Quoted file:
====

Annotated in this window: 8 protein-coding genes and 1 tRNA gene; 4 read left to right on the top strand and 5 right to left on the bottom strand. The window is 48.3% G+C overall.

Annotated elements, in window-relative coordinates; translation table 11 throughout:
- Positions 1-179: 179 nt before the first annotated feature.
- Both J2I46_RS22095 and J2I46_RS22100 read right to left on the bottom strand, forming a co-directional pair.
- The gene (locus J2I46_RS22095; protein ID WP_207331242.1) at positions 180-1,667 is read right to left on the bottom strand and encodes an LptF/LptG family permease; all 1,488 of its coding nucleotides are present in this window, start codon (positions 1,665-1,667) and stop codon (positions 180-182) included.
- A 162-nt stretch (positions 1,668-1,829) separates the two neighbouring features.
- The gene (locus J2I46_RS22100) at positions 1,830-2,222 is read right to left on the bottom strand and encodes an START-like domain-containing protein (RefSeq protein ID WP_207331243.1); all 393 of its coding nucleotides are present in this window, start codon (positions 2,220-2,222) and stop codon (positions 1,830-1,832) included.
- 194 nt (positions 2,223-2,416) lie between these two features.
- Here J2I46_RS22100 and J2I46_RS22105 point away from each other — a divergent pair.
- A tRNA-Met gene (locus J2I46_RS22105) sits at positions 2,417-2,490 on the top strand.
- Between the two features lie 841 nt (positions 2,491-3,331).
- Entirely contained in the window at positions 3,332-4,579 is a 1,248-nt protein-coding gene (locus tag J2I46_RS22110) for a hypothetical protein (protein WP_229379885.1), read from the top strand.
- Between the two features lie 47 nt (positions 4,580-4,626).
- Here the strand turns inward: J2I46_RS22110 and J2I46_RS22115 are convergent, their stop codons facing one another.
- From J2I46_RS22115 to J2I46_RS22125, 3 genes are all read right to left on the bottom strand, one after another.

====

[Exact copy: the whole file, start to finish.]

Annotated in this window: 8 protein-coding genes and 1 tRNA gene; 4 read left to right on the top strand and 5 right to left on the bottom strand. The window is 48.3% G+C overall.

Annotated elements, in window-relative coordinates; translation table 11 throughout:
- Positions 1-179: 179 nt before the first annotated feature.
- Both J2I46_RS22095 and J2I46_RS22100 read right to left on the bottom strand, forming a co-directional pair.
- The gene (locus J2I46_RS22095; protein ID WP_207331242.1) at positions 180-1,667 is read right to left on the bottom strand and encodes an LptF/LptG family permease; all 1,488 of its coding nucleotides are present in this window, start codon (positions 1,665-1,667) and stop codon (positions 180-182) included.
- A 162-nt stretch (positions 1,668-1,829) separates the two neighbouring features.
- The gene (locus J2I46_RS22100) at positions 1,830-2,222 is read right to left on the bottom strand and encodes an START-like domain-containing protein (RefSeq protein ID WP_207331243.1); all 393 of its coding nucleotides are present in this window, start codon (positions 2,220-2,222) and stop codon (positions 1,830-1,832) included.
- 194 nt (positions 2,223-2,416) lie between these two features.
- Here J2I46_RS22100 and J2I46_RS22105 point away from each other — a divergent pair.
- A tRNA-Met gene (locus J2I46_RS22105) sits at positions 2,417-2,490 on the top strand.
- Between the two features lie 841 nt (positions 2,491-3,331).
- Entirely contained in the window at positions 3,332-4,579 is a 1,248-nt protein-coding gene (locus tag J2I46_RS22110) for a hypothetical protein (protein WP_229379885.1), read from the top strand.
- Between the two features lie 47 nt (positions 4,580-4,626).
- Here the strand turns inward: J2I46_RS22110 and J2I46_RS22115 are convergent, their stop codons facing one another.
- From J2I46_RS22115 to J2I46_RS22125, 3 genes are all read right to left on the bottom strand, one after another.